Normalized metered energy consumption, or NMEC, is another name for the nerdy term, EM&V 2.0. Why the switch? Maybe en-meck spills out of the mouth a little easier. Maybe EM&V 2.0 got the bad rap it deserved as I explained a couple years ago in Whale Bus or Airbus and Automated M&V in Your Dreams.
We need not only the user’s manuals for how to deploy NMEC; we need protocols for how to apply NMEC, where it works well, and where it doesn’t.
The following would never happen, but I need a way to explain how NMEC works to my non-technical and brilliant readers who are new to the industry. Consider a 220-pound man as a lab rat, and we want him to lose 50 pounds to better match his five foot, ten-inch frame. Since he’s a lab rat, we can measure his caloric intake precisely (you can see why this would never happen, aye?). We track this over time. The caloric intake varies daily, but it averages about 3,500 calories. At steady state, he weighs 220 lbs with a 3,500 calorie per-day fuel consumption.
Now we deploy our intervention and fuel him with only 2,000 calories per day. He has the same sofa and television. We’re not adding mini-golf or badminton to his exercise regimen. The pounds start dropping. We can plot this over time, and at some point, it levels out at 165 lbs. Congratulations, rat. You’ve exceeded your goal.
Lo and behold, Vox published sample charts of test specimens, courtesy of the Journal of the American Medical Association. The control group line in the chart below would reflect the rat’s business as usual weight over time.
There it is. The control group represents the normalized baseline of business-as-usual activity. The curves below include various combinations of caloric intake reduction, exercise, and of course, weight loss.
Efficiency Program Types
Because NMEC will work better for some programs than others, let us consider various program types that exist today. For this, I refer to Pacific Gas and Electric’s Savings Rulebook 0.99b. Do not fear, the program types noted apply everywhere and not just in California. They include:
- New construction; residential and non-residential
- Retrofit or add-on equipment (e.g., variable frequency drive); early retirement or on burn out, residential and non-residential
- Behavioral; residential and non-residential
- Retrocommissioning and operational
Participants in the various measure types above respond differently to intervention. Some will have step changes that last all year. Some will be continuously improving, like the rat. Some will see seasonal improvements, not to mention impacts that vary with time of day.
Bluntly, NMEC doesn’t work for new construction because no business-as-usual case (baseline) has been established.
NMEC can work for retrofits, with many strings attached, which is the crux of this post.
See the curves in the JAMA plot above. Their shapes asymptotically approach a new steady-state weight. Each resembles the same type of curve – only the depth (weight loss) and time to attain a new steady state vary by group. I mocked up an over-simplified plot below for electricity consumption and a couple of measures – lighting and a cooling measure. It is oversimplified because it shows only normal gyrations in energy consumption compared to an established model of energy consumption. Here in the upper Midwest, for example, we have a summer bulge of cooling energy and a winter bulge of heating energy. These are shown in screen scrapes of my Xcel Energy bills below. I used the electric heat pump rather than a gas-fired boiler at the outset of the 2017 and 2018 heating seasons. Good luck with that, modeler.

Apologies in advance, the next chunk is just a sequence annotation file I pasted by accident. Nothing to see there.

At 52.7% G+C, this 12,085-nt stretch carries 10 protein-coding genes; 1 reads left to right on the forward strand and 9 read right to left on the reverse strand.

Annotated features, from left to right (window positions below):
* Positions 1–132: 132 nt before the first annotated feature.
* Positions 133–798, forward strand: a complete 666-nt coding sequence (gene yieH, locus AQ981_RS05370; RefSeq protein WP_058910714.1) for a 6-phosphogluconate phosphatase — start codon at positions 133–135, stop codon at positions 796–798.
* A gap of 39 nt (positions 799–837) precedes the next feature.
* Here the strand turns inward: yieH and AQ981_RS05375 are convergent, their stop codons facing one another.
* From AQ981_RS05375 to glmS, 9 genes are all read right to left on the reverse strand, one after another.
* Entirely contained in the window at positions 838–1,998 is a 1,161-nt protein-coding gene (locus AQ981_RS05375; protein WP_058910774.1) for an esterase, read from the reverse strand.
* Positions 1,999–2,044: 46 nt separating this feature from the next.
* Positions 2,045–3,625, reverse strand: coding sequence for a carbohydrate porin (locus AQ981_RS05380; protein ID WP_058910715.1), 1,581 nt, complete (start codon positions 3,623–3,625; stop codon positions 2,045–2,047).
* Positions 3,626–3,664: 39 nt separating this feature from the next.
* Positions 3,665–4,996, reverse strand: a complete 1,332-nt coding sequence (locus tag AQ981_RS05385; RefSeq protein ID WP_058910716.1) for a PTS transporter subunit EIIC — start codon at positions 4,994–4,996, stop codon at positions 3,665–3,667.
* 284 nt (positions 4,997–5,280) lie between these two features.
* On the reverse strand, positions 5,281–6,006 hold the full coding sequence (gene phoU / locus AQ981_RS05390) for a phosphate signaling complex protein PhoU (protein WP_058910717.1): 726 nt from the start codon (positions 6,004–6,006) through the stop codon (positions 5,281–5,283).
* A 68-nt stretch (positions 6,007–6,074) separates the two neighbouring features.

Non-Routine Monkey Wrenches
Cue the sound of grinding gears, scratched records, and fingernails on the chalkboard. Non-routine events, or NREs, include anything other than the intervention (project or measure being implemented) that substantially impacts energy consumption.
For the dieting rat described above, and NRE might include picking up a habit of running marathons in addition to caloric intake reduction. Other NREs include a large tenant moving out of a commercial office building, or in the case of shopping malls, anchor stores going out of business. Finally, NREs include capital improvements or operational changes that increase or decrease energy consumption – things that have nothing to do with the intervention we are trying to assess remotely via NMEC.
These non-routine monkey wrenches can easily result in more phone calls, running silly, and wasting money, than going to the site and isolating what was done without regard for all sorts of other things happening in the facility – you know, EM&V 1.0.
I have some protocols I will discuss next week.
- What are the limitations of NMEC; where does it work and when should conventional M&V be deployed?
- What are some better-than-best practices for NMEC deployment?
PG&E Fire Strategy
A couple weeks ago I opined that the scorched earth lawsuits and bankruptcy of Pacific Gas and Electric served no one, and that a combination of blind renewable energy ambition and urban planning, among other policies, are endangering lives.
On Saturday, April 27, PG&E announced a “radical plan” to avoid transmission and distribution system-sparked wildfires: open the breaker and shut off power to the tinderboxes for explosive fire risk events. These blackouts would cut power to over five million people for up to five days when hot, dry winds are at their peak.
This brings another set of risks and losses, but it will save lives. Frankly, it seems like a brilliant response.
 Evaluation, measurement and verification (EM&V)